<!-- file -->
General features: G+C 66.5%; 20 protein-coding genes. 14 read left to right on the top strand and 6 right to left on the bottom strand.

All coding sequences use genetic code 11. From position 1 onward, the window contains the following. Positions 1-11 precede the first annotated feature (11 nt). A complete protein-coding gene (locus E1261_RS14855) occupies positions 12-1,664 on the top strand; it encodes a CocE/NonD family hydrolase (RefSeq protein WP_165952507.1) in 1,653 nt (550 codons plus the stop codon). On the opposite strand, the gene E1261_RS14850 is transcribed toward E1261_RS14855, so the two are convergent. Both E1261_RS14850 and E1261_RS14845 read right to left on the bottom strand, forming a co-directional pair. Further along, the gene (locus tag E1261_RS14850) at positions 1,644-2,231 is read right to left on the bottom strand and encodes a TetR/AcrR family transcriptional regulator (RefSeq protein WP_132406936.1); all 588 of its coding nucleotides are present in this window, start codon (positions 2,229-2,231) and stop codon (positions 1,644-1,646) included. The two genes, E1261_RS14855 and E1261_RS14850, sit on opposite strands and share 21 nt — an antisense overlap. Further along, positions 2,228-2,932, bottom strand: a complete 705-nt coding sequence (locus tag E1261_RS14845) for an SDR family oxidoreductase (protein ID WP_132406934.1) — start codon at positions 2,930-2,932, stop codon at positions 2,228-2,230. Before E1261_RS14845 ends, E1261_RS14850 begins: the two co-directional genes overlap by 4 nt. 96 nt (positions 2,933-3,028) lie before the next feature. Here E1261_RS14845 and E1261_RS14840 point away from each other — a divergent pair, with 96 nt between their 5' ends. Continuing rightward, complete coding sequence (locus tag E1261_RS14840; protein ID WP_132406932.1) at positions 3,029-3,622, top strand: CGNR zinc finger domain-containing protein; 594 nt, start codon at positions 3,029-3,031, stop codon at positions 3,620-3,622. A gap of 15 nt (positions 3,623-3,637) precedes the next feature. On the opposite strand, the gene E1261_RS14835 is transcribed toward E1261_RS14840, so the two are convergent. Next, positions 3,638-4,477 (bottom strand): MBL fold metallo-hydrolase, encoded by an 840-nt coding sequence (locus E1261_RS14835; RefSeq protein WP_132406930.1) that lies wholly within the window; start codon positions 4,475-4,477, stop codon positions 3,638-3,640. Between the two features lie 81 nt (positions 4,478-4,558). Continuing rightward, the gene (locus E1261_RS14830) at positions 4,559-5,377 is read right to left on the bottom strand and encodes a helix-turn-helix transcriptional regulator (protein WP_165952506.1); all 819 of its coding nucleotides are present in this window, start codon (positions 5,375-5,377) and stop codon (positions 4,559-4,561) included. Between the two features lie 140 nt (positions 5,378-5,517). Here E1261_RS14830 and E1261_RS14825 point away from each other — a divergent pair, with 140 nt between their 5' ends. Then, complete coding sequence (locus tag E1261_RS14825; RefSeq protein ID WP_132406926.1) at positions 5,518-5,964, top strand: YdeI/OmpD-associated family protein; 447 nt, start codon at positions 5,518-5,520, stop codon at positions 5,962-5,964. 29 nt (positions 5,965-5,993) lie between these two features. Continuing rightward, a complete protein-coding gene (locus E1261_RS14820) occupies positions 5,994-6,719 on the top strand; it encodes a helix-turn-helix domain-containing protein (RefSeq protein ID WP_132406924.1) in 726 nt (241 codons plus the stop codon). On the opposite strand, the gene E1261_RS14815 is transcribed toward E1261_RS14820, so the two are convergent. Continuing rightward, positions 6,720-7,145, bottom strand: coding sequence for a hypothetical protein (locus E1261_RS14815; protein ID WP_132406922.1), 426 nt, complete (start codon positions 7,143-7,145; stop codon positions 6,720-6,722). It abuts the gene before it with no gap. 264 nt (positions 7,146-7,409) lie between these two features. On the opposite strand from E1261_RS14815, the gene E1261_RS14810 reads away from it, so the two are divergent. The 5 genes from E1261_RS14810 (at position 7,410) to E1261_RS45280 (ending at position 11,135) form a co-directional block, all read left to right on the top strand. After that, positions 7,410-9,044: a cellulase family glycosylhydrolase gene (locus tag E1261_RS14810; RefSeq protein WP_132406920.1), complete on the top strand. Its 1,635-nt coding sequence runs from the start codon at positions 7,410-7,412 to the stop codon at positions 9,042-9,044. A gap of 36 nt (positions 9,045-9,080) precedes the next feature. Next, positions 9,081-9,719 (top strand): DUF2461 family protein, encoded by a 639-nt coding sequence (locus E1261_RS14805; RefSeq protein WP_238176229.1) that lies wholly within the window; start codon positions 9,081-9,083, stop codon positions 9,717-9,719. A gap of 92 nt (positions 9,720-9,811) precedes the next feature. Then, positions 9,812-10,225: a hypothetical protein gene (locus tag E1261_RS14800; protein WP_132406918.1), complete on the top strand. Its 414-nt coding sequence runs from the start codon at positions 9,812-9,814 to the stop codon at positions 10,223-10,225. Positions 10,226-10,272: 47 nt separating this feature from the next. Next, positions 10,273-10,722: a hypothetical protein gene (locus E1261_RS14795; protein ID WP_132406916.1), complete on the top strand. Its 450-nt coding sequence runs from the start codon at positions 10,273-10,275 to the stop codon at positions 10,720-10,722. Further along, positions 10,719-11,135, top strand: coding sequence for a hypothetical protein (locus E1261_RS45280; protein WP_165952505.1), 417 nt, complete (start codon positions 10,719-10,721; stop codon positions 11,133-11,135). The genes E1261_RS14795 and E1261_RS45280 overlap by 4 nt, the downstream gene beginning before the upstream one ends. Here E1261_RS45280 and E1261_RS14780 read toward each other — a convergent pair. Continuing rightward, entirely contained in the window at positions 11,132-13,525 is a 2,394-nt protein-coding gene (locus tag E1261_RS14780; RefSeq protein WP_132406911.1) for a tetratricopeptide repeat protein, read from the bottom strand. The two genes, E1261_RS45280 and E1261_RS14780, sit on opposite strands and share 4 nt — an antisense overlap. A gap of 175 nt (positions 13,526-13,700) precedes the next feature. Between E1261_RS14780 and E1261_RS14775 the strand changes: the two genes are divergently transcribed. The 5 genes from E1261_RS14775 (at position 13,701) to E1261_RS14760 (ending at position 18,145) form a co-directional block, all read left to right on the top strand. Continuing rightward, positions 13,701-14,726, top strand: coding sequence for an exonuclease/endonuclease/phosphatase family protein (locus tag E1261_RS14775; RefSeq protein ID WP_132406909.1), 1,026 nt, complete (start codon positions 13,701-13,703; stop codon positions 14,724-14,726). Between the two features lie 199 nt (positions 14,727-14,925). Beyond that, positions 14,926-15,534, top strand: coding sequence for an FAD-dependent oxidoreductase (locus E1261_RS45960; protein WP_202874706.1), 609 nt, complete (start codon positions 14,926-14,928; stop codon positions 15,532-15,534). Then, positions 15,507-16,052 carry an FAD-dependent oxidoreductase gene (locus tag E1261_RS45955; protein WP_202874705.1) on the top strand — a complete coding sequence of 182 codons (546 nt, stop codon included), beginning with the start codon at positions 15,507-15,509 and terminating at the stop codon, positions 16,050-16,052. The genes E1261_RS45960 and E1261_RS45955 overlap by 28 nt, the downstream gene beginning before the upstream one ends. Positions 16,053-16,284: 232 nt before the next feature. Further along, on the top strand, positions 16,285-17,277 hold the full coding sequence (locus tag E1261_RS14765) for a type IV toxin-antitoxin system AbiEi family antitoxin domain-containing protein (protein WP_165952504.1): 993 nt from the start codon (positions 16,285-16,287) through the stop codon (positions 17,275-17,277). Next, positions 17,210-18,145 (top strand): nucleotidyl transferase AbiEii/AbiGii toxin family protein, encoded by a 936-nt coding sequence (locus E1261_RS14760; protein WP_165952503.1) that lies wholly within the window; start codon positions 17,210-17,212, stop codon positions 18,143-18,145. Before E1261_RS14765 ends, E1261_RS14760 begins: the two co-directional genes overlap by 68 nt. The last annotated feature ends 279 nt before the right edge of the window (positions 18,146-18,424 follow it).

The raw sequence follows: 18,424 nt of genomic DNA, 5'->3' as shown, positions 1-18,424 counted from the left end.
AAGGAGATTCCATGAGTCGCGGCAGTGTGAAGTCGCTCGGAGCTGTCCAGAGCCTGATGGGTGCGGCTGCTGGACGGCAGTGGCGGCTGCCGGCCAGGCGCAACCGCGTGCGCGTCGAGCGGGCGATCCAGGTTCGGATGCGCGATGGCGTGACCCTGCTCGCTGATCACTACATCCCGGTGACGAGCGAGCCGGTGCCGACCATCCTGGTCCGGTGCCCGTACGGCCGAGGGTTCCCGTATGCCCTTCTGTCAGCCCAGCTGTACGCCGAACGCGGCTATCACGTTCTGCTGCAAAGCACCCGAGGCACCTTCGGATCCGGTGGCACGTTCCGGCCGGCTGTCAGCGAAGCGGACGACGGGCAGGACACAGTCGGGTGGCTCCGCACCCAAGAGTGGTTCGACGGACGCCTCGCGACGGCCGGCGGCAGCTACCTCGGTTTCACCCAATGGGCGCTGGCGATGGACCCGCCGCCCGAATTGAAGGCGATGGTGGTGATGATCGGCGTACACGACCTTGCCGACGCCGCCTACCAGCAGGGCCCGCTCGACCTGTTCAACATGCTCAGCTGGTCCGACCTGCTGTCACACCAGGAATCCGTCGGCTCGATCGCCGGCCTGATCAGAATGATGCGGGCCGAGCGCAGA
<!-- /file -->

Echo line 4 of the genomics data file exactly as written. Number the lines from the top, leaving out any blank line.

AAGGAGATTCCATGAGTCGCGGCAGTGTGAAGTCGCTCGGAGCTGTCCAGAGCCTGATGGGTGCGGCTGCTGGACGGCAGTGGCGGCTGCCGGCCAGGCGCAACCGCGTGCGCGTCGAGCGGGCGATCCAGGTTCGGATGCGCGATGGCGTGACCCTGCTCGCTGATCACTACATCCCGGTGACGAGCGAGCCGGTGCCGACCATCCTGGTCCGGTGCCCGTACGGCCGAGGGTTCCCGTATGCCCTTCTGTCAGCCCAGCTGTACGCCGAACGCGGCTATCACGTTCTGCTGCAAAGCACCCGAGGCACCTTCGGATCCGGTGGCACGTTCCGGCCGGCTGTCAGCGAAGCGGACGACGGGCAGGACACAGTCGGGTGGCTCCGCACCCAAGAGTGGTTCGACGGACGCCTCGCGACGGCCGGCGGCAGCTACCTCGGTTTCACCCAATGGGCGCTGGCGATGGACCCGCCGCCCGAATTGAAGGCGATGGTGGTGATGATCGGCGTACACGACCTTGCCGACGCCGCCTACCAGCAGGGCCCGCTCGACCTGTTCAACATGCTCAGCTGGTCCGACCTGCTGTCACACCAGGAATCCGTCGGCTCGATCGCCGGCCTGATCAGAATGATGCGGGCCGAGCGCAGA